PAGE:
What I thought I'd do today is return to the subject I touched on with the Tintin post - only from a slightly less controversial angle. Put another way: comics don't have a broad readership anymore in the US or UK. In the Silver Age, a top comic could nudge a third of a million copies a month, and most of those readers were casual and uncommitted. Definitely not hardcore fans. I say we need to invite more readers in - not necessarily to become tomorrow's hardcore, or even tomorrow's regular readers, but because any artistic medium can only sustain its devotees if they are floating on a sea of casual and occasional buyers.
Leaving aside the question of content and retail outlets, both of which have slid comics across into their current niche state (or been slid themselves, it's a feedback loop) there's also the whole question of form. How are comics perceived by different kinds of readers, and are there lessons we could learn about how to give those casual readers who currently dismiss comics an easy way in? I picked on Tintin before, but I could just as easily have highlighted the transition from Ditko to Romita Sr on Spider-Man, or how Dr Who went from being a fanboys' favorite to family fare. What one person calls dumbing down, another sees as broadening the appeal.
And incidentally, even restricting the discussion to just form, we're hardly going to scratch the surface in a few posts, so think of this as just a preamble to getting a debate going.
In Bali (bear with me, this is going somewhere!) you can see some of the most exquisite woodcarving you’d find anywhere in the world. Craftsmen typically spend five years as an apprentice, five more as a journeyman, and only then qualify to call themselves masters of the art. Among aficionados, the market price of a master craftsman’s carvings reflects all that hard-earned skill.
Which is fine as long as the people buying the works belong to a culture for which woodcarving is an esteemed and deeply appreciated art. But now introduce tourists into the mix. On the lookout for something to put on the mantelpiece back home, they don’t look at woodcarving from a long artistic tradition. They can see that a journeyman’s work is better than an apprentice’s, but they don’t perceive the distinctive élan, that final five percent leap towards perfection, that hoists a master’s work up into the genius bracket. And they certainly won’t fork out the extra $100 that’s demanded for a finely carved cheek, the precise angle of a finger, the delicate lips that smile just so.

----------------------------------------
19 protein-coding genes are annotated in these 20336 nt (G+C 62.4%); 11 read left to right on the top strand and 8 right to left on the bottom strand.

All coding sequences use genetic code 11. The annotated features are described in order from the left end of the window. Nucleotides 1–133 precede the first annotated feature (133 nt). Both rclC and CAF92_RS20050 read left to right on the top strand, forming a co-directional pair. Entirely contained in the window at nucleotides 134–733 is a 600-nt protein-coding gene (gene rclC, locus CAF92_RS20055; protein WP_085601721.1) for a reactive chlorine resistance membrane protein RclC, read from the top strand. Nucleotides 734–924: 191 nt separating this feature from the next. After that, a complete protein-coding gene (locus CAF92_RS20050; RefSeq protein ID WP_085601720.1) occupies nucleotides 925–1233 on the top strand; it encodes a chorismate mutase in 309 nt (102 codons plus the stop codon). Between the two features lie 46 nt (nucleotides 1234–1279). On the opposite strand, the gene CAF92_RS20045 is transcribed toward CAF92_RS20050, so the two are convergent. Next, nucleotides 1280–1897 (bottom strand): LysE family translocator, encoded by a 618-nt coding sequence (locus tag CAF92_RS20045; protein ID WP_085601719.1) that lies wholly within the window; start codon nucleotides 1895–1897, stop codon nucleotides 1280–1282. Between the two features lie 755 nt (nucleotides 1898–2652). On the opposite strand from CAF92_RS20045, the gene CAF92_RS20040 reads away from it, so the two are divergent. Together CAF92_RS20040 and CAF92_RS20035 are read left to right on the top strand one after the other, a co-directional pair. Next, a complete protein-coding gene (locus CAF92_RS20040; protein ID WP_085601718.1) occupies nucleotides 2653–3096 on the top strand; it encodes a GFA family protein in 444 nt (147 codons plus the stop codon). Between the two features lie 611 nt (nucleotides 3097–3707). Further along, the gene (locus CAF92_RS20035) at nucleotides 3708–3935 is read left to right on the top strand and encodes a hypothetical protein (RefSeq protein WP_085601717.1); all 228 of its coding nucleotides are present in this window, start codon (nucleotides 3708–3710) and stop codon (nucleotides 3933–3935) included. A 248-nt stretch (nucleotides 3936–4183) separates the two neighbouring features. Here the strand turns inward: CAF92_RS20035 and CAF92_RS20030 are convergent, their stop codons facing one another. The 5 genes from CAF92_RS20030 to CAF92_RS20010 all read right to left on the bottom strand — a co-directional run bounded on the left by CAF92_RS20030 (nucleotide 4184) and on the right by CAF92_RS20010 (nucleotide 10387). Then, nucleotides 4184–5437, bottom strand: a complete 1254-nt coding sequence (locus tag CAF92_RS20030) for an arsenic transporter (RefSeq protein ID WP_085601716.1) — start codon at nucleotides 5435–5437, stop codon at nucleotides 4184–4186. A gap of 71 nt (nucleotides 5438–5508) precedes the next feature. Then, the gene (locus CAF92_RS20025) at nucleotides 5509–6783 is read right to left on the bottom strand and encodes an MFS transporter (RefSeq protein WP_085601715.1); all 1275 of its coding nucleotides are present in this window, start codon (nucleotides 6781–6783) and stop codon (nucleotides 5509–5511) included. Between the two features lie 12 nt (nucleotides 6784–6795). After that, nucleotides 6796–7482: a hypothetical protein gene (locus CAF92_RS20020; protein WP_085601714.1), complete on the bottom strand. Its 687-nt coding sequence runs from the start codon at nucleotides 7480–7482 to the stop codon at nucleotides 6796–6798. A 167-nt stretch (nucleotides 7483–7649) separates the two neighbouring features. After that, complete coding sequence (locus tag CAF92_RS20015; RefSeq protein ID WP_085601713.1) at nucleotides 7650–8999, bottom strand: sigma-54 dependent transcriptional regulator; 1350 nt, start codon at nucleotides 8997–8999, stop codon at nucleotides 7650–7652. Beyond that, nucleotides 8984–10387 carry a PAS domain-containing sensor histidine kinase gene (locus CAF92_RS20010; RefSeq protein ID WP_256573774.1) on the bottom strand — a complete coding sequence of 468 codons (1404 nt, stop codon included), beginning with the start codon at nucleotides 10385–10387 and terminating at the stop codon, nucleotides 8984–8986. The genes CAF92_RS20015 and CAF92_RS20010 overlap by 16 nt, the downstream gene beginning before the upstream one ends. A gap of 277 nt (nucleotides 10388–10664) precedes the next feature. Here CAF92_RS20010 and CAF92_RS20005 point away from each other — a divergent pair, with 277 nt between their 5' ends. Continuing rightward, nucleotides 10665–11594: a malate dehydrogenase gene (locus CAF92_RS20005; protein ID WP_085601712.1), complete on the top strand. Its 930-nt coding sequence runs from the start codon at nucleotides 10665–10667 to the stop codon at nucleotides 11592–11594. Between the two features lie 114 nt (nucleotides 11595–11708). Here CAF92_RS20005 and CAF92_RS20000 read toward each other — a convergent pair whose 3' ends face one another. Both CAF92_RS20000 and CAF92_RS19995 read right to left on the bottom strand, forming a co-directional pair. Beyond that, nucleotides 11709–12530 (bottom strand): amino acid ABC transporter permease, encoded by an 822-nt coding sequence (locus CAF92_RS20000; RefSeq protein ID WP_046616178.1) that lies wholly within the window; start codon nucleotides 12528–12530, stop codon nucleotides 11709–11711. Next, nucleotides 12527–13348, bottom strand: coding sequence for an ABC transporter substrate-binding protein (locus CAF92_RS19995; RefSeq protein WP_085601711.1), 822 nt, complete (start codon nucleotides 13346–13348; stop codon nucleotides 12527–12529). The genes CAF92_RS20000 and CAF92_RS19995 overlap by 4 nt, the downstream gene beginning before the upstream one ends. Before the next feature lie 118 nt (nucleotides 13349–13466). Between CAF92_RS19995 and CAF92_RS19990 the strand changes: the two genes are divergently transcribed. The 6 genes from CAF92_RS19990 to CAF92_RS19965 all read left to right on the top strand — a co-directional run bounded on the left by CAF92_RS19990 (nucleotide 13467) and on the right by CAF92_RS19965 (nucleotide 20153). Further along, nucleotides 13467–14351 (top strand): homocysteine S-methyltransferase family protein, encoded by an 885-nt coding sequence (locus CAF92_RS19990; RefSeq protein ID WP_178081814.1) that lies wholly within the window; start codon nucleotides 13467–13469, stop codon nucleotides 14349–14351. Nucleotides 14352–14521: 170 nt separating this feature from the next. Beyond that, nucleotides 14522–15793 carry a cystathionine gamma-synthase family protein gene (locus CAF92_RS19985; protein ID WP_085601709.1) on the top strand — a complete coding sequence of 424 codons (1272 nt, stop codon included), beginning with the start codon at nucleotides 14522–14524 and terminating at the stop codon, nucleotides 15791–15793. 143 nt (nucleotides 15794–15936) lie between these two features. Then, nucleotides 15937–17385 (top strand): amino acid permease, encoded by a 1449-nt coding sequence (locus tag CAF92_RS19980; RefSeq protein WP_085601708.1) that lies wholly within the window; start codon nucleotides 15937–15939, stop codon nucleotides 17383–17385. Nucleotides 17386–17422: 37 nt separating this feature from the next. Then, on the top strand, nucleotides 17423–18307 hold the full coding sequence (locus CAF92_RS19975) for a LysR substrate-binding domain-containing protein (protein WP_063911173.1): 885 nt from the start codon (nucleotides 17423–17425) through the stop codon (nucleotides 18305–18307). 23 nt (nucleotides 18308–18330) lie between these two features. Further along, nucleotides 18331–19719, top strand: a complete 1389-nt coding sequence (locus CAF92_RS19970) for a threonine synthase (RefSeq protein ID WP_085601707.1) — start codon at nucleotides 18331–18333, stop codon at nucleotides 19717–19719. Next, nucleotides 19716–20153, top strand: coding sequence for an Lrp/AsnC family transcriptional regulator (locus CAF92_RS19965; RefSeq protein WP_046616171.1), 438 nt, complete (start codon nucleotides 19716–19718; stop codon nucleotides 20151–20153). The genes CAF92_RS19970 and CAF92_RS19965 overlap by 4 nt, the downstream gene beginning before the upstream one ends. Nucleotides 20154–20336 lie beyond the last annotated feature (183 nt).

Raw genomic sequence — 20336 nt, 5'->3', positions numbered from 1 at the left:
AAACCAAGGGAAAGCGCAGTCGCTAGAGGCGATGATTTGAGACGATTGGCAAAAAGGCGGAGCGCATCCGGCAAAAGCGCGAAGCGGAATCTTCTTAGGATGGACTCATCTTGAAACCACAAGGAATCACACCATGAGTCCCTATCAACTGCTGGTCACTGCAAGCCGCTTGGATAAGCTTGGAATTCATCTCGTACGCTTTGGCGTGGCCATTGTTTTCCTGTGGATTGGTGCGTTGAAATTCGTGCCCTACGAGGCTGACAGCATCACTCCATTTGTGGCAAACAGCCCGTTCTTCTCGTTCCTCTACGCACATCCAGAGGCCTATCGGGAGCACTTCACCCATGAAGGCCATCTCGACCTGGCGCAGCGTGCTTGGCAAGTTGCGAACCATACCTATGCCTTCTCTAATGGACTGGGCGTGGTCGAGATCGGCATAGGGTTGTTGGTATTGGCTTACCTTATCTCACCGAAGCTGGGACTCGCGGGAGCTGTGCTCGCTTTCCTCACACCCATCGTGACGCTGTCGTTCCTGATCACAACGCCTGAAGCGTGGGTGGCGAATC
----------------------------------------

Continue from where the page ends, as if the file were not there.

And so it is that the journeymen get rich while the masters can settle for pride or a living wage, but not both. The latter choice means turning their backs on what they’ve learned, eschewing the extra time and tears required to produce a masterpiece. They may as well just produce journeyman-quality works, that being what the market has chosen as the maximum value of the utility function.
All art is like this. At college, I had two friends who were really into classical music. They would laugh in delight at what seemed to me to be random notes in a piece, saying, “Did you hear what he did there?” Not me. I just wanted to crank up the volume and listen to “Gary Gilmore’s Eyes”. You have the refined form, the high art, the medium in which the cognoscenti are tuned to detect every nuance. And then you have the guy who just came in to while away a half hour.
To talk about reading comics, we need to think about what kind of reader we mean. Comics have become such a niche interest, like crystal radio sets or the Japanese tea ceremony, that almost everyone who reads comics does so as a connoisseur. If that describes you, pop back next week. But if you’re honestly just a casual reader – maybe you enjoyed the Iron Man movie or From Hell, and you’re curious to see if the medium from which they sprang has anything to offer – then you need to pick the other box, opening here on Friday.